Susan Davis

Susan Davis is a congressional reporter for NPR. She has covered Congress, elections, and national politics since 2002 for publications including USA TODAY, The Wall Street Journal, National Journal and Roll Call. She appears regularly on television and radio outlets to discuss congressional and national politics, and she is a contributor on PBS's Washington Week with Robert Costa. She is a graduate of American University in Washington, D.C., and a Philadelphia native.

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House Republicans passed a $1.4 trillion tax bill yesterday by a comfortable margin. If also passed by the Senate, this would be the most sweeping tax overhaul since Ronald Reagan was president.

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Republicans are feeling pressure to deliver the first overhaul of the federal tax code in more than 30 years after the bruising collapse of long-promised health care legislation to dismantle the Affordable Care Act.

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The only thing that appears certain in the Senate when it comes to health care is that there will be a vote next week. Senate Majority Leader Mitch McConnell made that clear after a senators-only lunch with President Trump at the White House.

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So Senate Republicans, it would appear, have their work cut out for them this week.

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And the news surprised lawmakers on both sides of the aisle today. NPR congressional correspondent Susan Davis is at the Capitol, and she has been talking to some of them. And she is with us now. Hi there, Sue.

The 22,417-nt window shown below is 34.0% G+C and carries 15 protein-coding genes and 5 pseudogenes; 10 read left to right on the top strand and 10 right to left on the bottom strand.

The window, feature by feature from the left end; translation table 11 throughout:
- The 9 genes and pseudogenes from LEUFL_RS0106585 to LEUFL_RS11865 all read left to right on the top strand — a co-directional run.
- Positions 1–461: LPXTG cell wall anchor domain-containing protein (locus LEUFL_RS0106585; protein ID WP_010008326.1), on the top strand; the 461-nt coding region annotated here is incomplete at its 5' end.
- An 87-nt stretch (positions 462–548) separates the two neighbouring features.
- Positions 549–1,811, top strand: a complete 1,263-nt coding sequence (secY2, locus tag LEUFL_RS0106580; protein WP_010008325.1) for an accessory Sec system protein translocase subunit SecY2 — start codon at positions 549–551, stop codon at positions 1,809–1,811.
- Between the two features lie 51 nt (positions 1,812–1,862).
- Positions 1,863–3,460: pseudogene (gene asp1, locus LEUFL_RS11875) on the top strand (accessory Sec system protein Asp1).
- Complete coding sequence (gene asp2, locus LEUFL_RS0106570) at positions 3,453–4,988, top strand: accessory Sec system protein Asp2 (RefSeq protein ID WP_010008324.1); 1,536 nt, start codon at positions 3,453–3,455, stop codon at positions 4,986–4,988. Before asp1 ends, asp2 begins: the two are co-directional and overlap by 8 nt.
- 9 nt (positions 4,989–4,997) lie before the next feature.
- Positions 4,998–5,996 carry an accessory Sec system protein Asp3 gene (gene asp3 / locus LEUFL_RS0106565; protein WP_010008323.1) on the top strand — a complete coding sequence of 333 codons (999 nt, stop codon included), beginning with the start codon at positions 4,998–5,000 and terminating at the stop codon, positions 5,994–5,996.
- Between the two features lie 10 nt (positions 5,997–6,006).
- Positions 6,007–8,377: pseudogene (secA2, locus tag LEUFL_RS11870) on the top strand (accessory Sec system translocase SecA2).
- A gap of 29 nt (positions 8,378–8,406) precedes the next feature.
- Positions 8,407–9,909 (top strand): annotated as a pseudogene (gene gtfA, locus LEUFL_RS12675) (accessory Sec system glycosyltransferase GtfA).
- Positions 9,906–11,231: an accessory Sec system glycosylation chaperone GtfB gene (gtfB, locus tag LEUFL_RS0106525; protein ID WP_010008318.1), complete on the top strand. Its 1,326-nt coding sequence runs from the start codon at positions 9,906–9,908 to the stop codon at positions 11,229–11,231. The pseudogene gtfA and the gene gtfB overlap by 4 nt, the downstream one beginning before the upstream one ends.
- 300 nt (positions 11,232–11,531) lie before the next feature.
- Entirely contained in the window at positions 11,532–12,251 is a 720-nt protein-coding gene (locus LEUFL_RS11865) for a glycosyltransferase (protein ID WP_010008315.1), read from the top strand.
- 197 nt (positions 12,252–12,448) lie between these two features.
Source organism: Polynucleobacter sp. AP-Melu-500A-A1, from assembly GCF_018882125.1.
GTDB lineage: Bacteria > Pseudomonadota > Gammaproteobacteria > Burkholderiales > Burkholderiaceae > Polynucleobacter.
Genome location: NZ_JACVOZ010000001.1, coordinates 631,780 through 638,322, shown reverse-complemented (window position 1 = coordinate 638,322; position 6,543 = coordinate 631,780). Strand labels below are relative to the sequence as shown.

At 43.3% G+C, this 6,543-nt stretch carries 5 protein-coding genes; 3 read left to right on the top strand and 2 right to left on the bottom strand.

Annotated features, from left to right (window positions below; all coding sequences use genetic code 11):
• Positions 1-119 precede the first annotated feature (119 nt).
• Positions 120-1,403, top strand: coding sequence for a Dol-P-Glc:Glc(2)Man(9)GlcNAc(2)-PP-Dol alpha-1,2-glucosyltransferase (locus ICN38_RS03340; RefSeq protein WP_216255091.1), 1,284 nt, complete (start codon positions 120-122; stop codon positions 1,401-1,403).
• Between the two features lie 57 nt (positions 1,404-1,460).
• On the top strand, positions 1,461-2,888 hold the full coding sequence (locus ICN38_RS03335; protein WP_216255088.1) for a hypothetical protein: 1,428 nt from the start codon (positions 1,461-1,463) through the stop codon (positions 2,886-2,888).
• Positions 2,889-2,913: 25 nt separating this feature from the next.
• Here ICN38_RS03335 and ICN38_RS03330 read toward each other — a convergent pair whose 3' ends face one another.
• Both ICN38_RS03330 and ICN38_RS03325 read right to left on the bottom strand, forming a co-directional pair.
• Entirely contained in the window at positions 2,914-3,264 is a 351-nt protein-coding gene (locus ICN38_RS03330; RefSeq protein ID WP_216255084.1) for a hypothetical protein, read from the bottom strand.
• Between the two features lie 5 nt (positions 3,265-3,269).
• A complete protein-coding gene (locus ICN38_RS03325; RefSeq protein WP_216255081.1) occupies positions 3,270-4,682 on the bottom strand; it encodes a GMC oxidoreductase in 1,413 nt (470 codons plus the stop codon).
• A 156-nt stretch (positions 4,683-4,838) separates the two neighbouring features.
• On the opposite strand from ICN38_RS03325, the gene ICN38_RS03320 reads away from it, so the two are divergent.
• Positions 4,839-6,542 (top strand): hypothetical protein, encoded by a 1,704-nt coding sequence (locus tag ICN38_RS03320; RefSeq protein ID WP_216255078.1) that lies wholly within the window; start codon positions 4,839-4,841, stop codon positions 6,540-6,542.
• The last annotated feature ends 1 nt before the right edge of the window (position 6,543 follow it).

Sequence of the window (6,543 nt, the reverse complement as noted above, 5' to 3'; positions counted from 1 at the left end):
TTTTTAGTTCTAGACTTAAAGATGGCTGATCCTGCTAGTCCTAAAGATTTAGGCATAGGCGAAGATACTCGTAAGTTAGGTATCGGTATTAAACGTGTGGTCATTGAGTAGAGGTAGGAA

SUSAN DAVIS, BYLINE: Hey, Kelly.

The House of Representatives is debating the GOP bill to repeal and replace the key pillars of President Obama's health care law. This is the same bill that was pulled from the House floor just over a month ago when it was clear Republicans didn't have the votes to pass it. Now, they think they do, and the House is on track to vote on the bill early Thursday afternoon.

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A dramatic scene played out on Capitol Hill over the last day. At the heart of it, the issue of guns. Democrats in the House of Representatives staged a sit-in on the floor of the chamber demanding a vote on gun control.

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Republican Sen. Marco Rubio says Donald Trump is a "con artist" who ripped off ordinary people and now wants to steal "our country."

The Florida senator also said, in a debate Thursday night, along with all of his rivals, that he will support Trump if the businessman wins the Republican nomination.

How could both statements possibly be true? As an answer, we have Rubio's somber explanation, and also an example from history.

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Donald Trump has increased his lead among Republicans after about a dozen states voted yesterday. Hillary Clinton is well ahead on the Democratic side, though neither contest is over.

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Transcript

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